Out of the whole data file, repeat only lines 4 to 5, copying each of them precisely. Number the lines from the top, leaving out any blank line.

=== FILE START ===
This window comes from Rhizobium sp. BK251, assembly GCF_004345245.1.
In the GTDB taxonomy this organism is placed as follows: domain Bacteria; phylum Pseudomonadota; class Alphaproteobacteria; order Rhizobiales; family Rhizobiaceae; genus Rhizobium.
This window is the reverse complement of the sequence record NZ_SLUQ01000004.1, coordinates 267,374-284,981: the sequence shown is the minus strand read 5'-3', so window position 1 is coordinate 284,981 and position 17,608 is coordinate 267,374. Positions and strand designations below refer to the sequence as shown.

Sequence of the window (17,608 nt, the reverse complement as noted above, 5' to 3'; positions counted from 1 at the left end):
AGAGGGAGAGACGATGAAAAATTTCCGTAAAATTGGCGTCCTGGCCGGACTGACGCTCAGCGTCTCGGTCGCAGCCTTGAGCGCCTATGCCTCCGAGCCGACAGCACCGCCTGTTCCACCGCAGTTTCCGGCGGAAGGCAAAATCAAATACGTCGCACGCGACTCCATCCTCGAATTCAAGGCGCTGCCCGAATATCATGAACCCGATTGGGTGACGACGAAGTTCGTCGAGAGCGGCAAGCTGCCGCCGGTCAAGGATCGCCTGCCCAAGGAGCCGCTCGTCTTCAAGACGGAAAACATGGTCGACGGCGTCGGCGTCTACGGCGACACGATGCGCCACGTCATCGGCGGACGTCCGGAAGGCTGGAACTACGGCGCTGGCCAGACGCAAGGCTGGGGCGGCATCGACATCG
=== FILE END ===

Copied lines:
Sequence of the window (17,608 nt, the reverse complement as noted above, 5' to 3'; positions counted from 1 at the left end):
AGAGGGAGAGACGATGAAAAATTTCCGTAAAATTGGCGTCCTGGCCGGACTGACGCTCAGCGTCTCGGTCGCAGCCTTGAGCGCCTATGCCTCCGAGCCGACAGCACCGCCTGTTCCACCGCAGTTTCCGGCGGAAGGCAAAATCAAATACGTCGCACGCGACTCCATCCTCGAATTCAAGGCGCTGCCCGAATATCATGAACCCGATTGGGTGACGACGAAGTTCGTCGAGAGCGGCAAGCTGCCGCCGGTCAAGGATCGCCTGCCCAAGGAGCCGCTCGTCTTCAAGACGGAAAACATGGTCGACGGCGTCGGCGTCTACGGCGACACGATGCGCCACGTCATCGGCGGACGTCCGGAAGGCTGGAACTACGGCGCTGGCCAGACGCAAGGCTGGGGCGGCATCGACATCG